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A Realistic Nutrition & Exercise Plan

author image Dr. Franchesca Vermillion
Dr. Franchesca Vermillion is based in Portland, Ore. and has been writing health-related material for her patients and for public speaking events for more than four years. Vermillion obtained her Bachelor of Arts in molecular biology from the University of Denver in 2001 and her Chiropractic Physician's Degree from University of Western States in 2006.
A Realistic Nutrition & Exercise Plan
A woman drinks water while exercising. Photo Credit Milan Markovic/iStock/Getty Images

Every New Year's Eve, hundreds of thousands of Americans make a resolution to lose weight, quit smoking, run a marathon or some other goal related to getting healthier. Many people fall off the track because it is hard to set a large goal without realistic planning. It is hard to know where to start and what to expect. Your unhealthy habits did not start overnight so they will not go away overnight.


The physical activity readiness questionnaire, or PARQ, was created by the American College of Sports Medicine in the mid-1990s to help people determine if they need to see a doctor before engaging in activity. For those between the ages of 15 and 69 who have not been active in a while, it will be helpful to fill out the questionnaire before doing anything else.


It is hard to stick to a workout plan if it is not effective. The most effective forms of exercise address strength, flexibility and endurance, according to the American Academy of Orthopedic Physicians. Each week it is important to create workouts or join classes which include weights, cardio and stretching. Children and adults alike should aim for an hour of activity or more every day. Starting out, it is important to build up to that activity level. Begin with 30 minutes three times a week, allowing the body to grow accustomed to working out. If 30 minutes in one stretch is too much, there is nothing wrong with two 15-minute sessions a day. Track progress with fit tests, such as how long it takes to walk a mile or how many sit-ups or push-ups can be done in one minute. Reward progress to keep it fun and encouraging as well.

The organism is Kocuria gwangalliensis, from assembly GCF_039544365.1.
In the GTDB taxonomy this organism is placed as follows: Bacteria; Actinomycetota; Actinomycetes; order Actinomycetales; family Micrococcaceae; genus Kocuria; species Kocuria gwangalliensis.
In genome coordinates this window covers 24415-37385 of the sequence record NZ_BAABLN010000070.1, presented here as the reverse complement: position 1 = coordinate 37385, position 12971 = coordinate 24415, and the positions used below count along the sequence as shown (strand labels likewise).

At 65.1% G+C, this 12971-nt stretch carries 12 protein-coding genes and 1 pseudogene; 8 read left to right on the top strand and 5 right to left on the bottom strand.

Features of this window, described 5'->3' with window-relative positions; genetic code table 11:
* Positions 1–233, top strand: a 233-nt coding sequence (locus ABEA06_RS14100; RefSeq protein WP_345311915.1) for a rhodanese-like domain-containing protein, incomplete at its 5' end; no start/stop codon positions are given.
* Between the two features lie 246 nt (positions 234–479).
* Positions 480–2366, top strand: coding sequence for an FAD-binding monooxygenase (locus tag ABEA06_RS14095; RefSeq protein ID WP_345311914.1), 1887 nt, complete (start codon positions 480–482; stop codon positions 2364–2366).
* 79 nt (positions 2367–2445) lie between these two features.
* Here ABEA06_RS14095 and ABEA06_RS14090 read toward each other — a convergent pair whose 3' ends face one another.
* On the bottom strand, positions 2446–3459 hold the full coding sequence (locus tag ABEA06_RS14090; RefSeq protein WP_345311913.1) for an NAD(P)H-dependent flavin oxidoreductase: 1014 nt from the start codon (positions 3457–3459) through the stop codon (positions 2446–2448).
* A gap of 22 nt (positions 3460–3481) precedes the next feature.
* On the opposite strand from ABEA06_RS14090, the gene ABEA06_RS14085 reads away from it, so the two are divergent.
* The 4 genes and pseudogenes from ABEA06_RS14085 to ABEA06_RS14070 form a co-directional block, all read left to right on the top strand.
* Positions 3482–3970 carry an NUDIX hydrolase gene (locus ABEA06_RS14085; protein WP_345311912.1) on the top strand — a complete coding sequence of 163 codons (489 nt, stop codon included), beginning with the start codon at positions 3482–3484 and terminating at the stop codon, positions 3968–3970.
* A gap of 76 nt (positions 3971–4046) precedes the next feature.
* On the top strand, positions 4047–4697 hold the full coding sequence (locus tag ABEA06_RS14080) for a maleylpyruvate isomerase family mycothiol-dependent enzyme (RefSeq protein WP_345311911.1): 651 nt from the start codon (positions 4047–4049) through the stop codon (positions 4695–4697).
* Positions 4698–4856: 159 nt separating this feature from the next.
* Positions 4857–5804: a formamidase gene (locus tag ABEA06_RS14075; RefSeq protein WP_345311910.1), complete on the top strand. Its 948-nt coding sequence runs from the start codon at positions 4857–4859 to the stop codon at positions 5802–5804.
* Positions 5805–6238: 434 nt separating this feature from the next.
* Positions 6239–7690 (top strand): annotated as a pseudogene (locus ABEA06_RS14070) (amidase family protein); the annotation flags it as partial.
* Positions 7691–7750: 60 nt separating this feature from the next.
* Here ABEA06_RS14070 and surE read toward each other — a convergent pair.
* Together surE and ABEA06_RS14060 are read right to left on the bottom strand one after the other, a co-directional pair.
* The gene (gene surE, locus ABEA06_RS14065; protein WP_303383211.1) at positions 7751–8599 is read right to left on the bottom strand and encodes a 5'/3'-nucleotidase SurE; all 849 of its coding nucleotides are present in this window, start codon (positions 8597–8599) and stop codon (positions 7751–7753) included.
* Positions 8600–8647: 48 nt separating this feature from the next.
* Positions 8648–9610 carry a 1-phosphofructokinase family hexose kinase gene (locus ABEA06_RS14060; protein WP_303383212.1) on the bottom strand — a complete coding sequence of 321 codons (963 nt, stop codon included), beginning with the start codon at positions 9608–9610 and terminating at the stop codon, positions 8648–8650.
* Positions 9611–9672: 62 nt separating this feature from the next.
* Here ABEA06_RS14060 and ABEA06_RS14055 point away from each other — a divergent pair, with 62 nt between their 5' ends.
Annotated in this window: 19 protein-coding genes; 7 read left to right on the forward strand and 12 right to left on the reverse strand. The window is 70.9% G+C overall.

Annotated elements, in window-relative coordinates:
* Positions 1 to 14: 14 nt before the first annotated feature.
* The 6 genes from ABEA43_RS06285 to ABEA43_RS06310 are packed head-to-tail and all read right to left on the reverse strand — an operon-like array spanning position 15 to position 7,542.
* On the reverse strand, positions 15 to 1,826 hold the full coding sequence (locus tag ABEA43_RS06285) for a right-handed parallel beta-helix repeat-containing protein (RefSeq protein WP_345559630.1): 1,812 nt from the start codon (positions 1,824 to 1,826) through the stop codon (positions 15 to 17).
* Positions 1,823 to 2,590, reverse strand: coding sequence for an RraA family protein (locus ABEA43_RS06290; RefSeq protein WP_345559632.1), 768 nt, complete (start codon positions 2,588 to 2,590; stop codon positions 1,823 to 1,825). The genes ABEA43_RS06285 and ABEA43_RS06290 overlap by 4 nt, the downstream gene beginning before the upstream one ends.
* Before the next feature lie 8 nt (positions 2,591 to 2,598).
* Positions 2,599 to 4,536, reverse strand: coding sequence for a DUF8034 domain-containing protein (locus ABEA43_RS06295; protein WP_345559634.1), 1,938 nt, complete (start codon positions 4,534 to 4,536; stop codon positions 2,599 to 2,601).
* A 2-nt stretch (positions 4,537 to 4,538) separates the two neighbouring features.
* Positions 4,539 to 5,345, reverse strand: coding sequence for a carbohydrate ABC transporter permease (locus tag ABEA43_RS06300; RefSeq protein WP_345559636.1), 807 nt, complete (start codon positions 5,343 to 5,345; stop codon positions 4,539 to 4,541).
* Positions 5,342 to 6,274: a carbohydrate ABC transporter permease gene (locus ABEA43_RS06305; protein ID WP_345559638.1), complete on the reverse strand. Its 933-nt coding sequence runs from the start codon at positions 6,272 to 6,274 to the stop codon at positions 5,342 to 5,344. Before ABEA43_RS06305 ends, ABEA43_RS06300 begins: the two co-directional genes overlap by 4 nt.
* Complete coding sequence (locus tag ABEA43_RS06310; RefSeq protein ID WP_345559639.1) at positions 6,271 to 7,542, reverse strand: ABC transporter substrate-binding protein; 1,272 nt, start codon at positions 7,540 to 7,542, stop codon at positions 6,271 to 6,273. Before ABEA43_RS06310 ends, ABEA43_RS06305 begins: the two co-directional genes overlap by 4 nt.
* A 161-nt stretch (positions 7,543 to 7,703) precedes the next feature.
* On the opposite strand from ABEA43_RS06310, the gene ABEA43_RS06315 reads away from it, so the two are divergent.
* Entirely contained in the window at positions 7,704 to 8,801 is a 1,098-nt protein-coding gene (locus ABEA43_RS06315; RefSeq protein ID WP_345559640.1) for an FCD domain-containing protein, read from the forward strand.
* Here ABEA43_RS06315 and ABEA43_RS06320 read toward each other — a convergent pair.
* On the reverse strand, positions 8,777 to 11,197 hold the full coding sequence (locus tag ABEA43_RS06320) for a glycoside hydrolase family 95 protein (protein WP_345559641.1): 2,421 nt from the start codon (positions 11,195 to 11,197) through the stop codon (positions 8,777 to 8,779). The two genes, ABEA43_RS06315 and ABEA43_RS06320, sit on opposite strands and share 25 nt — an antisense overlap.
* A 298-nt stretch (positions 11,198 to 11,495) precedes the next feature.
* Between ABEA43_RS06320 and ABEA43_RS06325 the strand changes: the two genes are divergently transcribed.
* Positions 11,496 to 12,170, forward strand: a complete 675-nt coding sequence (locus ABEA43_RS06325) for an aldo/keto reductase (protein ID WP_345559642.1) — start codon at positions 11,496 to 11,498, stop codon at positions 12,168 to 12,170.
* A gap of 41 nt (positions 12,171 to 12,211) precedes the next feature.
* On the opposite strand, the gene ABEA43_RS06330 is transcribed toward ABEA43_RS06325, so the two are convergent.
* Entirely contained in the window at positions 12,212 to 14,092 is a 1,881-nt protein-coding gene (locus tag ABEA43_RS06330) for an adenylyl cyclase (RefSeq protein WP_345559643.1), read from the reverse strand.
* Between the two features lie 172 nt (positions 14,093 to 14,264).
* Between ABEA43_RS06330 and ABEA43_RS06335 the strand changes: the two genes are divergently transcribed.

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To make eating well easier and more realistic, start with just simply adding variety, color and freshness to the days meals. Go slowly replacing high sugar, high salt, processed foods with something more natural and fresh. Help Guide Online states not all bad foods have to be given up or made off limits; these treats can be enjoyed in moderation as rewards for reaching a goal. Eating a small portion of something decadent can still allow for the flavor to be enjoyed without adding to the waistline. Water and exercise should also be thought of as food groups to be better incorporated. Continue to find permanent replacements for food which is not as good for the body and eventually the diet will be your new permanent way of eating.

Weight Loss

Simply adding exercise and looking for healthier choices should naturally lead to weight loss. For those who have a goal of weight loss specifically, it is important to know realistic weight loss is one to two pounds a week. This is achieved by burning 500 to 1,000 calories more than you consume in a day. The American Diabetes Association states losing 5 to 10 percent of current body weight permanently will have a huge impact on overall health, even if there is still more weight to lose.

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